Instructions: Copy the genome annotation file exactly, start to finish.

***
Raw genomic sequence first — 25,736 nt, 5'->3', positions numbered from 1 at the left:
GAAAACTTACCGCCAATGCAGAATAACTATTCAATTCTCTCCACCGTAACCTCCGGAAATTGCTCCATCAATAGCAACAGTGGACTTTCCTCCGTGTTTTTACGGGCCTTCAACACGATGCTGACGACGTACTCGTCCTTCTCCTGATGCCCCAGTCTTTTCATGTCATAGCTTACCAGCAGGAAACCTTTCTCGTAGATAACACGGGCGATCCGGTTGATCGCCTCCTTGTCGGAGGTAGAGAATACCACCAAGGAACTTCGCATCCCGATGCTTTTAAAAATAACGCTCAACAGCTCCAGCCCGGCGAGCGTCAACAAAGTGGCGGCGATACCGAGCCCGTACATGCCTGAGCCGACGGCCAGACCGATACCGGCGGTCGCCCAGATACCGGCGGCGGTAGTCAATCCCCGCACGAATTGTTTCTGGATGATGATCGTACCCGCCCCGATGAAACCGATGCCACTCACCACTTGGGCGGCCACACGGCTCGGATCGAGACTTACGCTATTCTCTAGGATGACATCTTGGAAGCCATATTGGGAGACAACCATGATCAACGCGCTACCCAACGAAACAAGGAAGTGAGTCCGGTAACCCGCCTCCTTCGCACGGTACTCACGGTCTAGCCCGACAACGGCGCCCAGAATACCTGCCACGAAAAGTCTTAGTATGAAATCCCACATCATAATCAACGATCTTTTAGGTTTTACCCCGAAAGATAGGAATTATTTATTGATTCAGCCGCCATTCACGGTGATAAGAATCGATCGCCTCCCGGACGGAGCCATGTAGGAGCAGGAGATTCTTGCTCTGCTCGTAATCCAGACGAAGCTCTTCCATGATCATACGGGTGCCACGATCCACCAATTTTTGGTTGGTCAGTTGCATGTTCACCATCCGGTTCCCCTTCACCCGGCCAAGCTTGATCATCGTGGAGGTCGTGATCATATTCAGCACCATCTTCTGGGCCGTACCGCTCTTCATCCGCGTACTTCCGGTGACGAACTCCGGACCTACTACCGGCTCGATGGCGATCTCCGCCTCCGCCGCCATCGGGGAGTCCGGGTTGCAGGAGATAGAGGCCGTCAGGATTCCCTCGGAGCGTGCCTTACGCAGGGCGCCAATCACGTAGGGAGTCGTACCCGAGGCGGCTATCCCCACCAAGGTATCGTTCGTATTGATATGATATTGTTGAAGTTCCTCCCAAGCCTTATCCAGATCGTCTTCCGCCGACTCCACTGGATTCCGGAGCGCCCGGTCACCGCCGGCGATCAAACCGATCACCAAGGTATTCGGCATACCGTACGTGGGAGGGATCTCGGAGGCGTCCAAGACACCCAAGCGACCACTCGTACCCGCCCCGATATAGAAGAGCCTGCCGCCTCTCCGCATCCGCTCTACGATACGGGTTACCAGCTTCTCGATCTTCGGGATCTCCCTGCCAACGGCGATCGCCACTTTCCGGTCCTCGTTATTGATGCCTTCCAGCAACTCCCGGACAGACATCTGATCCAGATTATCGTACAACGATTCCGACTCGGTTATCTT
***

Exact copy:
Raw genomic sequence first — 25,736 nt, 5'->3', positions numbered from 1 at the left:
GAAAACTTACCGCCAATGCAGAATAACTATTCAATTCTCTCCACCGTAACCTCCGGAAATTGCTCCATCAATAGCAACAGTGGACTTTCCTCCGTGTTTTTACGGGCCTTCAACACGATGCTGACGACGTACTCGTCCTTCTCCTGATGCCCCAGTCTTTTCATGTCATAGCTTACCAGCAGGAAACCTTTCTCGTAGATAACACGGGCGATCCGGTTGATCGCCTCCTTGTCGGAGGTAGAGAATACCACCAAGGAACTTCGCATCCCGATGCTTTTAAAAATAACGCTCAACAGCTCCAGCCCGGCGAGCGTCAACAAAGTGGCGGCGATACCGAGCCCGTACATGCCTGAGCCGACGGCCAGACCGATACCGGCGGTCGCCCAGATACCGGCGGCGGTAGTCAATCCCCGCACGAATTGTTTCTGGATGATGATCGTACCCGCCCCGATGAAACCGATGCCACTCACCACTTGGGCGGCCACACGGCTCGGATCGAGACTTACGCTATTCTCTAGGATGACATCTTGGAAGCCATATTGGGAGACAACCATGATCAACGCGCTACCCAACGAAACAAGGAAGTGAGTCCGGTAACCCGCCTCCTTCGCACGGTACTCACGGTCTAGCCCGACAACGGCGCCCAGAATACCTGCCACGAAAAGTCTTAGTATGAAATCCCACATCATAATCAACGATCTTTTAGGTTTTACCCCGAAAGATAGGAATTATTTATTGATTCAGCCGCCATTCACGGTGATAAGAATCGATCGCCTCCCGGACGGAGCCATGTAGGAGCAGGAGATTCTTGCTCTGCTCGTAATCCAGACGAAGCTCTTCCATGATCATACGGGTGCCACGATCCACCAATTTTTGGTTGGTCAGTTGCATGTTCACCATCCGGTTCCCCTTCACCCGGCCAAGCTTGATCATCGTGGAGGTCGTGATCATATTCAGCACCATCTTCTGGGCCGTACCGCTCTTCATCCGCGTACTTCCGGTGACGAACTCCGGACCTACTACCGGCTCGATGGCGATCTCCGCCTCCGCCGCCATCGGGGAGTCCGGGTTGCAGGAGATAGAGGCCGTCAGGATTCCCTCGGAGCGTGCCTTACGCAGGGCGCCAATCACGTAGGGAGTCGTACCCGAGGCGGCTATCCCCACCAAGGTATCGTTCGTATTGATATGATATTGTTGAAGTTCCTCCCAAGCCTTATCCAGATCGTCTTCCGCCGACTCCACTGGATTCCGGAGCGCCCGGTCACCGCCGGCGATCAAACCGATCACCAAGGTATTCGGCATACCGTACGTGGGAGGGATCTCGGAGGCGTCCAAGACACCCAAGCGACCACTCGTACCCGCCCCGATATAGAAGAGCCTGCCGCCTCTCCGCATCCGCTCTACGATACGGGTTACCAGCTTCTCGATCTTCGGGATCTCCCTGCCAACGGCGATCGCCACTTTCCGGTCCTCGTTATTGATGCCTTCCAGCAACTCCCGGACAGACATCTGATCCAGATTATCGTACAACGATTCCGACTCGGTTATCTT